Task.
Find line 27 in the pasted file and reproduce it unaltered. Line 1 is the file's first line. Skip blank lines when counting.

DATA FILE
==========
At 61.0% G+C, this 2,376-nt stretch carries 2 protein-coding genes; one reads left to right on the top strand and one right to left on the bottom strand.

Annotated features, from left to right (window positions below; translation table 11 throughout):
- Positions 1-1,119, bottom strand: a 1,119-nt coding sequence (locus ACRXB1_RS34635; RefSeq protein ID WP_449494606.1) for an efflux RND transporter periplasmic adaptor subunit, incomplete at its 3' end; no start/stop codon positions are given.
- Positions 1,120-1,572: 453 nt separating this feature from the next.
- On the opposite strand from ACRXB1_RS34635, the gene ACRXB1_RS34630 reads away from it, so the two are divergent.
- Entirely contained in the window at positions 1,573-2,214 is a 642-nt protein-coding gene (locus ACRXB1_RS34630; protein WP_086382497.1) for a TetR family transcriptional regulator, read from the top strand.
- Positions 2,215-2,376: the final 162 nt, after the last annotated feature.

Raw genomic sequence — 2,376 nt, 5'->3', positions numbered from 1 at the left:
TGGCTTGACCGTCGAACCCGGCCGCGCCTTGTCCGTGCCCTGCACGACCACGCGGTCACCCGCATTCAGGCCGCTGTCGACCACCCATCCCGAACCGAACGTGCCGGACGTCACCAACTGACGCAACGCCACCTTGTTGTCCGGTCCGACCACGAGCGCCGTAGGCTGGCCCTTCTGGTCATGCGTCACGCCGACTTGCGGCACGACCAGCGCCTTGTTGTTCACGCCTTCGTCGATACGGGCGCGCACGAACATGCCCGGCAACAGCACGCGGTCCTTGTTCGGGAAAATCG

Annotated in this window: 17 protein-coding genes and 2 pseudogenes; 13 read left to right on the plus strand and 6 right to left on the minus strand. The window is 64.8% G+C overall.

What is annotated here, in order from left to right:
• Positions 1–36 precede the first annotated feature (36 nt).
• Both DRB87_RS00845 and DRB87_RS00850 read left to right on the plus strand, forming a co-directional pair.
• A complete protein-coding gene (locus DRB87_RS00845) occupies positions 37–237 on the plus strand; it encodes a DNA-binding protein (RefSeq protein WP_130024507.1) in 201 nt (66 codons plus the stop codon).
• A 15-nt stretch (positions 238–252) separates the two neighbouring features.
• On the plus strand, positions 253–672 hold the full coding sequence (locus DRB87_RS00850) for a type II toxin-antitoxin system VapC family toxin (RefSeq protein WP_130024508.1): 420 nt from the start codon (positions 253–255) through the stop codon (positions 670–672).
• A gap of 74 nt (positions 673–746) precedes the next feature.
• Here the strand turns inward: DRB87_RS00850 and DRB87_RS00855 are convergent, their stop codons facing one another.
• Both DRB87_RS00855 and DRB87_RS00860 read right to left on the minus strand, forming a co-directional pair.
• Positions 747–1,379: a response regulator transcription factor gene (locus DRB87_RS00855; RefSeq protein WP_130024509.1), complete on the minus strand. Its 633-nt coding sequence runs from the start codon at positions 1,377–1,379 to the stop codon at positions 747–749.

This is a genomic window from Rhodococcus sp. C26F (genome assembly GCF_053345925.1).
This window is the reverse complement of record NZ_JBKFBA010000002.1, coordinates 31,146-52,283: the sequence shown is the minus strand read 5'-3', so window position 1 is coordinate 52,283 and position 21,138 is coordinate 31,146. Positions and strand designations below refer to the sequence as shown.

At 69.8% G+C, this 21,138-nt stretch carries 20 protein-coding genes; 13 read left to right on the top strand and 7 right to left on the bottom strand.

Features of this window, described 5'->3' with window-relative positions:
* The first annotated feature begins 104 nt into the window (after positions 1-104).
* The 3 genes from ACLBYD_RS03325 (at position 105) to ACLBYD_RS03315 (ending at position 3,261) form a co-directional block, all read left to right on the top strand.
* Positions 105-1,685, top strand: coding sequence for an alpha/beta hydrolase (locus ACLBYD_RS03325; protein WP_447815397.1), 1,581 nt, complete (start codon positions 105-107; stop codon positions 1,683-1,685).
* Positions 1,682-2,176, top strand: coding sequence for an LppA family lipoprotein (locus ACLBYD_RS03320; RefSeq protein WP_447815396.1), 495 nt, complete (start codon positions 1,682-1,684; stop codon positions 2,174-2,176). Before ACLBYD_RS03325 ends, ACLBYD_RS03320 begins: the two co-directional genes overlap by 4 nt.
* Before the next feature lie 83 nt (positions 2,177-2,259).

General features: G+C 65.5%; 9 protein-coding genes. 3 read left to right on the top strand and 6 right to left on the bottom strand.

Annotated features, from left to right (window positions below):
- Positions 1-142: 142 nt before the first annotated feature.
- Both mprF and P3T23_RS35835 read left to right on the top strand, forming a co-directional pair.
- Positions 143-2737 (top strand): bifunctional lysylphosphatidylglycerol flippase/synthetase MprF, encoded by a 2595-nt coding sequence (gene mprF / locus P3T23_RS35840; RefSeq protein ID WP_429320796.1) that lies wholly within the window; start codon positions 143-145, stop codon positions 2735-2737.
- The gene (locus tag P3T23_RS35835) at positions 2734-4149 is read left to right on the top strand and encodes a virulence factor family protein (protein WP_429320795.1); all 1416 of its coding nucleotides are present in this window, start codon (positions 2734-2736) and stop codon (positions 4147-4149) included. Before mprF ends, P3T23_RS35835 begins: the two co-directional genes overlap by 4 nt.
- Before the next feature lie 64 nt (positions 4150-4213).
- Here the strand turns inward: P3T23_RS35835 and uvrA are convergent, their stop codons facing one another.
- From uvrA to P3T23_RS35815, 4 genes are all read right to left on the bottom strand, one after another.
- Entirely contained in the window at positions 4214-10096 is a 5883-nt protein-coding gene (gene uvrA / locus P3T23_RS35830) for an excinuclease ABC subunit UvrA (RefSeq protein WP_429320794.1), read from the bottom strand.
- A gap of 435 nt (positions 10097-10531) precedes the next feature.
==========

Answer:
* Positions 105-1,685, top strand: coding sequence for an alpha/beta hydrolase (locus ACLBYD_RS03325; protein WP_447815397.1), 1,581 nt, complete (start codon positions 105-107; stop codon positions 1,683-1,685).